In the Name of Flexibility: Three Hidden Meanings of “The Real Work” in a Finnish Software Company

In the Name of Flexibility: Three Hidden Meanings of “The Real Work” in a Finnish Software Company

Marja-Liisa Trux (Aalto University School of Economics, Finland)
DOI: 10.4018/978-1-4666-1836-7.ch008
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Abstract

This chapter takes you to a data security workplace in Finland. It presents reflections on the tensions of managing selves and others, as experienced by the employees and the managers. It argues that a generally critical approach to normative management may overlook the actual complexity and ambiguous nature of the late modern cultural environment. Both self-authoring and manipulative moves are made difficult by the amalgamating hegemonic and countercultural currents. The author points at chances for resistance through new forms of literacy. Instead of dropping “culture” as a conservative or managerial pursuit, we must learn to navigate successfully in the broken cultural landscape of today’s workplaces. The very same images that can be used for manipulation are open to more solidary configurations by the cultural and social imagination of organizational members.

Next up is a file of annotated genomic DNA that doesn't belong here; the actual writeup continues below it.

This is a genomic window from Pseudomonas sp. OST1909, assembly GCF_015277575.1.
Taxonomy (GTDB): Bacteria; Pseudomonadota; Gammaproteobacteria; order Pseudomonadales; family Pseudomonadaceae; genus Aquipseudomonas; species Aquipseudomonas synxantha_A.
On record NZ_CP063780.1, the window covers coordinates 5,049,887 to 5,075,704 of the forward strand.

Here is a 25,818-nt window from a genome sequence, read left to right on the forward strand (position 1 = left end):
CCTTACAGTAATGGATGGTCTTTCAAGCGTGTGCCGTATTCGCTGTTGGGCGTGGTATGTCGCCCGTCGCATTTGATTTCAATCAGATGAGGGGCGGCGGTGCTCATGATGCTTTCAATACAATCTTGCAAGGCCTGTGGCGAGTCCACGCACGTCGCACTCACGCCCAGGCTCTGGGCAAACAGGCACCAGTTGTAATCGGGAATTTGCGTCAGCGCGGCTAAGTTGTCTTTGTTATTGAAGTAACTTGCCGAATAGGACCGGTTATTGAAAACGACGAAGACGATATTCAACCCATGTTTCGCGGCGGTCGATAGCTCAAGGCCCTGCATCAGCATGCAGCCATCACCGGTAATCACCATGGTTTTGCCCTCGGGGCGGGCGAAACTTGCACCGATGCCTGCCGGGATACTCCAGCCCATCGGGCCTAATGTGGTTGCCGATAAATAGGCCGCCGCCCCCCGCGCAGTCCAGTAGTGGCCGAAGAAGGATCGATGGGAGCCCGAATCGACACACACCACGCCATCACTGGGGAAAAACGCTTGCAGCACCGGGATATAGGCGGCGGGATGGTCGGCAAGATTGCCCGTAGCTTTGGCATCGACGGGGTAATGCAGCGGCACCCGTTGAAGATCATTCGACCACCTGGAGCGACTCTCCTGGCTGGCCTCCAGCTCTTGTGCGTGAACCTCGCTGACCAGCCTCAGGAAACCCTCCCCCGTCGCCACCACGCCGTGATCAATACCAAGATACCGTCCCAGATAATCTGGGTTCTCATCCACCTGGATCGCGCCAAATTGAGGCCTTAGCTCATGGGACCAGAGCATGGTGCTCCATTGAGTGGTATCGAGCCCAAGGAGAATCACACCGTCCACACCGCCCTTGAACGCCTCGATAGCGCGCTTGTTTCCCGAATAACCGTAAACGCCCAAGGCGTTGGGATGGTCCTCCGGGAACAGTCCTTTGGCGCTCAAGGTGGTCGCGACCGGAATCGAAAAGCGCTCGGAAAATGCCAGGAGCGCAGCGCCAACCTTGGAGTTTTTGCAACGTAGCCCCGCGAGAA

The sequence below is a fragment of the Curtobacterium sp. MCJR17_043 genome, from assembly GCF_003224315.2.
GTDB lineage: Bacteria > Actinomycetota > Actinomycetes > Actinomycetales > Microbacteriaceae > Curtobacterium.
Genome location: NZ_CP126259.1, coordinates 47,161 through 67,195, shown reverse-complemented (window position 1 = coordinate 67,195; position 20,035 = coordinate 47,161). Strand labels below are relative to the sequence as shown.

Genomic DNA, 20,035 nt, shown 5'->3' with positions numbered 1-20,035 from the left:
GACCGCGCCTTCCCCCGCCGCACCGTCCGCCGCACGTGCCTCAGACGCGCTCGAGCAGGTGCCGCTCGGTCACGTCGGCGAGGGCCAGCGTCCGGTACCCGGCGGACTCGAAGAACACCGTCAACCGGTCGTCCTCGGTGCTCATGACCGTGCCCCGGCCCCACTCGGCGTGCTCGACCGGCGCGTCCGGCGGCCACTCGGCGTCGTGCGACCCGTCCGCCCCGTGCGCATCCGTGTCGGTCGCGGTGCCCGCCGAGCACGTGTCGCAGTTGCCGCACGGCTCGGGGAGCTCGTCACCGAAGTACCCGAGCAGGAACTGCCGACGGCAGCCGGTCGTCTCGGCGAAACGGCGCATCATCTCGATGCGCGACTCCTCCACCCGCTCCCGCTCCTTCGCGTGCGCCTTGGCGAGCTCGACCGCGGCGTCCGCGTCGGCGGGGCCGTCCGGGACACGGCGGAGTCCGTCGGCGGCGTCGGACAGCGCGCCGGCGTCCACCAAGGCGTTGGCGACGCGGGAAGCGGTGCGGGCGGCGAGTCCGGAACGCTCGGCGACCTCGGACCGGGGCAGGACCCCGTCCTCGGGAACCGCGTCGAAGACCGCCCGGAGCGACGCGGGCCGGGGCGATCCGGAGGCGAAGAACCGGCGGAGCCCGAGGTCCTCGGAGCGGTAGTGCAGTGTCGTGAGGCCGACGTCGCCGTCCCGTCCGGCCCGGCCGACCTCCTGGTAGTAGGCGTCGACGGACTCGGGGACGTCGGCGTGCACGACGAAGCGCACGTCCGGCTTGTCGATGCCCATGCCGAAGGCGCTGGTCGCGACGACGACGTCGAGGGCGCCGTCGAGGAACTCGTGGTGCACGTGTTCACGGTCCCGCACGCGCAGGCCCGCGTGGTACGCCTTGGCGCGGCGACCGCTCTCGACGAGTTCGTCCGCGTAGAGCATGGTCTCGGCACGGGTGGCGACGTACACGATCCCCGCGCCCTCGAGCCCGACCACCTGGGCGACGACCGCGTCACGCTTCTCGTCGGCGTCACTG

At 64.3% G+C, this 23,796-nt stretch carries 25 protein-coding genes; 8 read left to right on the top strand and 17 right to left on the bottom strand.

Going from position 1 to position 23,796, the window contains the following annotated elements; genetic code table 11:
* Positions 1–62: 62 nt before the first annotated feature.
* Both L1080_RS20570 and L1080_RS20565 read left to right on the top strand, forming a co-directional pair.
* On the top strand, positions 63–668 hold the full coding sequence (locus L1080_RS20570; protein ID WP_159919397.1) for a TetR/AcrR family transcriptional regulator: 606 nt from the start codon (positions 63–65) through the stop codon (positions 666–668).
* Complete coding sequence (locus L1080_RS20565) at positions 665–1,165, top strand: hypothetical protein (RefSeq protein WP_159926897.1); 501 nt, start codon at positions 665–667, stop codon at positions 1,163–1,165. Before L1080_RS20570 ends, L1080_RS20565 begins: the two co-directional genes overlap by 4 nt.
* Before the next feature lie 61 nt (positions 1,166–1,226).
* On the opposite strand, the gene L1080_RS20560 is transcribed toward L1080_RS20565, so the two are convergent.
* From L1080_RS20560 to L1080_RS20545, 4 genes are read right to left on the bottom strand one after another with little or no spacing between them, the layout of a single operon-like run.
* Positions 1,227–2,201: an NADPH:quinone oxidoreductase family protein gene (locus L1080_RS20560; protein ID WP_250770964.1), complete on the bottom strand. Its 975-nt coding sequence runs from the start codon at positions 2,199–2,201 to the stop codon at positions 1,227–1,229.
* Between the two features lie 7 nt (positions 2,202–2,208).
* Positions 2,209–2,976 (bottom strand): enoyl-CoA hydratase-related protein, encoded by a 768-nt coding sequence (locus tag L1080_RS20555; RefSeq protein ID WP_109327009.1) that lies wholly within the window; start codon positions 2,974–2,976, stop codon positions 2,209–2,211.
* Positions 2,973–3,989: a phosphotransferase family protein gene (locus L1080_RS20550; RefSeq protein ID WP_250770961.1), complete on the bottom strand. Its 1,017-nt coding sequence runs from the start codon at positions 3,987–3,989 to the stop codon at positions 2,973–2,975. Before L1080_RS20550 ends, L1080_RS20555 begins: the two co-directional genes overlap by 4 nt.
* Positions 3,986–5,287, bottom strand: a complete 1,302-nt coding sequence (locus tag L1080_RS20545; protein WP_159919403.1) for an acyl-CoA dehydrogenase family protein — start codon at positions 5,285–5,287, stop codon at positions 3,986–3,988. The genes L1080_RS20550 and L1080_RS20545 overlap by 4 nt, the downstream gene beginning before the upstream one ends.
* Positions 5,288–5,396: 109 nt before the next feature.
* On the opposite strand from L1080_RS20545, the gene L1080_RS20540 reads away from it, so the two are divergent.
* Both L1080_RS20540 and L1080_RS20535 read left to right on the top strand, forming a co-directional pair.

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“Flexible” Work And Its Cultural Context

Many writers have drawn attention in the last two decades to the widespread use of the image of ‘flexibility’ in dominant postmodern discourse, especially concerning work and production. For Richard Sennett, this is one of the cornerstones in the talk of the managerial elites or “Davos men” (Sennett, 1998). Liberated from the iron cage of rigid organizations, workers must now survive the fierce competition of postmodern, unpredictable markets, selling their capabilities anew each day and renewing their skills as best they can (Sennett, 2006). I have myself listened to a representative of the Confederation of Finnish Industries reciting the necessary qualities of today’s workers as “creativity, curiosity, interaction, development, renewal, faith in one’s own opportunities, target setting, interest in the customer, skill to tackle in the network of ever more differences, social skills, learning from other cultures and transformability.” He also quoted Charles Darwin as having said that “only the most transformable [sic] survive”3 (Pokela, 2005).

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